How Good A leader Is Manmohan ?
In around a month, Manmohan Singh will reach the midpoint of his tenure as the Prime Minister. There will be assessments followed by bouquets and brickbats in equal measure. He has been successful in bringing down the communal temperature, sustaining the economic growth, forging a brave new foreign policy path, initiating some landmark acts like RTI, launching programmes like Bharat Nirman and the rural employment guarantee. He has alienated the urban educated sections because of the reservation policy, failed in convincing the left on several reform initiatives and not managed to make any headway on preventing terror.
But how good a leader is he? By common thinking and opinion polls, he is not a good leader. But going by research on leadership he is probably the best we ever had. The most influential theories on the personal characteristics of a leader have been by Plato, Warren Bennis and Jim Collins.
Plato propounded the concept of the ' philosopher king ‘. According to him the king should either be a wise man or a lover of wisdom. On this yardstick, India today has probably no politician better than Manmohan. And no past PM, barring Nehru comes close to him in knowledge and wisdom.
Warren Bennis emphasised the importance of self-knowledge and inner voice in becoming a leader. He also spoke about having vision, a broad education, curiosity, virtue and risk-taking as essential ingredients of a leader. It is difficult to assess any past PM on self-awareness and inner voice but amongst the other parameters aggregated, Manmohan scores more than any PM except Nehru. He however fails badly on risk-taking.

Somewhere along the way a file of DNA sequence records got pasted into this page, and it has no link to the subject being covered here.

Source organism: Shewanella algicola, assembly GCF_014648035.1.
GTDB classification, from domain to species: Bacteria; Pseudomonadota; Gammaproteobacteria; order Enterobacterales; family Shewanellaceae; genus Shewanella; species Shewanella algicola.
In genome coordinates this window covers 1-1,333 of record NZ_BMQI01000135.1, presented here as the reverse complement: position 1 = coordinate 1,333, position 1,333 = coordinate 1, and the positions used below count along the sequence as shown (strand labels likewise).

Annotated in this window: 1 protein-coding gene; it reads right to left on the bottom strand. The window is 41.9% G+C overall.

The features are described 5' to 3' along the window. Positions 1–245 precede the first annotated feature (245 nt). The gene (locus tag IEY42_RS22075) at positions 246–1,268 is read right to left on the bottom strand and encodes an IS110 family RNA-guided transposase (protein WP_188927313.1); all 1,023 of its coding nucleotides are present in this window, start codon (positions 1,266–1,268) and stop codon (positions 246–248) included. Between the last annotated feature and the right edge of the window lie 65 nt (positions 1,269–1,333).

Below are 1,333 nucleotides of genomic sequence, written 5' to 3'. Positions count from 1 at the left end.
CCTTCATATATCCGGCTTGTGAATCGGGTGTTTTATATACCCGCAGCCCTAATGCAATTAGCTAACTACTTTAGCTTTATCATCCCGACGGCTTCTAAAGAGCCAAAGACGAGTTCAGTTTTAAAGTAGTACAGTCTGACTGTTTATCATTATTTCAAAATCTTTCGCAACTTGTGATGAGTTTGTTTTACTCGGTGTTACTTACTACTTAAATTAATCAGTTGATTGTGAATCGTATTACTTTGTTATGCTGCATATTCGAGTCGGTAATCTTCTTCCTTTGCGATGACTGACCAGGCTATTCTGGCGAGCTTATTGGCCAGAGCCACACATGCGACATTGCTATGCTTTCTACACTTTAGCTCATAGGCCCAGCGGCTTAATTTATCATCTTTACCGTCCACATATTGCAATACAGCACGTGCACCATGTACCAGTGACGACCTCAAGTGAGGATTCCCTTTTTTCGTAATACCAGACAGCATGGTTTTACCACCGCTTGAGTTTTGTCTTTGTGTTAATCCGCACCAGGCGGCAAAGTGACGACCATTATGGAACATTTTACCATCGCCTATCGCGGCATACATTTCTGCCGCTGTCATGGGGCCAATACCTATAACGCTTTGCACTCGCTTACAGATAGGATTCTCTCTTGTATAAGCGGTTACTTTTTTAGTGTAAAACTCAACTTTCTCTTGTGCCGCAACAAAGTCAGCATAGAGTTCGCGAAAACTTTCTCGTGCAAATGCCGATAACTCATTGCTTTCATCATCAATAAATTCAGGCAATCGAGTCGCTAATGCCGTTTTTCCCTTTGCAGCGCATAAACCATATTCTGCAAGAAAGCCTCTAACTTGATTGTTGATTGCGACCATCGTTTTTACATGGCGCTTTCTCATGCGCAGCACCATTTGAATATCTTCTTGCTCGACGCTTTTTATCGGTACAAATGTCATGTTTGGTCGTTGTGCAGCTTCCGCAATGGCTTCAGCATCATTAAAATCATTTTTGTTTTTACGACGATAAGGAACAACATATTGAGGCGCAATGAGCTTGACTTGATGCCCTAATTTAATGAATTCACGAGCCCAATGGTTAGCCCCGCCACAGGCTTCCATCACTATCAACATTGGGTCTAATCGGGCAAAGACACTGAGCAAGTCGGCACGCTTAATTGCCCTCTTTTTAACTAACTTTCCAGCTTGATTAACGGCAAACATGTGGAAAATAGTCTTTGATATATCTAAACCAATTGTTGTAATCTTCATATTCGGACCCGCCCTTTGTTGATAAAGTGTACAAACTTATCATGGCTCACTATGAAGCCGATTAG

Jim Collins studied more than 1400 organisations over a thirty year period and arrived at the concept of 'level five' leadership. Level 5 leaders exhibit a paradoxical combination of personal humility and ferocious resolve. They are mostly shy but competent. Abraham Lincoln, possibly the greatest leader America has produced, was a typical level 5 leader. He was described as quiet, peaceful and shy by author Henry Adams. Level 5 leaders have always achieved more than the level 4 leader who is the charismatic and visionary type. Here again, Manmohan could do better on resolve but on the overall attribute he would rank higher than the earlier Indian PMs.
Many great leaders also develop an elaborate inner life due to hardships and traumas in their early years. Manmohan Singh grew up in poverty, battled against odds to do well in academics and then excelled as an economist. This broad experience of life in different facets makes him more complete as a human being than any of his predecessors.
The only dimensions where he falls short are risk-taking ability and resolve - definitely an outcome of his days as a bureaucrat. As a leader, he also has to operate more on instinct than on caution. Whenever he has risen beyond these limitations as in the nuclear pact with the US or the reforms as the finance minister, he has stood tall.